One after another, the parents dropped their children off Tuesday before rushing to work -- just as they would on any school day.
But this was Sheridan Park, not a school, and their children would be playing sports and games instead of going to class as the Chicago teachers strike entered its second day. More than 100 parents took advantage of the "Play at the Park" program Tuesday because it provided a safe and convenient place for their children as teachers and school officials resumed negotiations.
But Rachelle Cirrintano, who works at the University of Illinois at Chicago, still worried about her 8-year-old son Rocco. The boy has a hard time adjusting to change, she explained. When she dropped him off this morning, he sat on a bench alone because he didn't know anyone. She focused her frustration at the teachers. "There was no reason to do this when they just got situated," Cirrintano said. "All the teachers should be let go for their irresponsibility to the children and their families."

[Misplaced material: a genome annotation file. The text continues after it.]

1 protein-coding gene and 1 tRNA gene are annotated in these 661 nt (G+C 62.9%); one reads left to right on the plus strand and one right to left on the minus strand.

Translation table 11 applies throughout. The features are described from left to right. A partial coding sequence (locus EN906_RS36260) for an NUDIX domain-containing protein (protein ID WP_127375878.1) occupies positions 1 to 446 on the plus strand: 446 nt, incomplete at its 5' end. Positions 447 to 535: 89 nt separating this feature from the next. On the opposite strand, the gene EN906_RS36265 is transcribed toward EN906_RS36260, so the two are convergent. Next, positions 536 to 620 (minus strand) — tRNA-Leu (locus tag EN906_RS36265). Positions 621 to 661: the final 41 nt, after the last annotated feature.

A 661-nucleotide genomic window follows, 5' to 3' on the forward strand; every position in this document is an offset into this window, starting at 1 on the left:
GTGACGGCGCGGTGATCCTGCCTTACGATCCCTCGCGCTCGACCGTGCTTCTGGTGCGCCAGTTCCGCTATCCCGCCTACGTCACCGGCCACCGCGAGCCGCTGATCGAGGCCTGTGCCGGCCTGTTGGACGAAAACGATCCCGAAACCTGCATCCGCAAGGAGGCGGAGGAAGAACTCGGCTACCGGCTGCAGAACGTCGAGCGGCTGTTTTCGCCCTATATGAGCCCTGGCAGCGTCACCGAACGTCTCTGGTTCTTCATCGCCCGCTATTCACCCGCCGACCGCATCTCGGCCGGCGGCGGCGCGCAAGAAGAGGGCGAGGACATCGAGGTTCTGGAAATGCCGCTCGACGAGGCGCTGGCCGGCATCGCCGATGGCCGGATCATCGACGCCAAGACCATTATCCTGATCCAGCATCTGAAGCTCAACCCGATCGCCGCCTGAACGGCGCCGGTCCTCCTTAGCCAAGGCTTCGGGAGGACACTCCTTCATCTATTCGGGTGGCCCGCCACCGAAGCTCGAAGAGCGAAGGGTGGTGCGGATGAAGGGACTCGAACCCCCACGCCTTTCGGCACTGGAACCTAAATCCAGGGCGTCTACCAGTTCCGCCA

Other parents said they sympathized with teachers, for now. Judith Quintanilla, who brought her third- and fifth-grade daughters to Sheridan Park, said she's content supporting teachers if the strike doesn't last too long.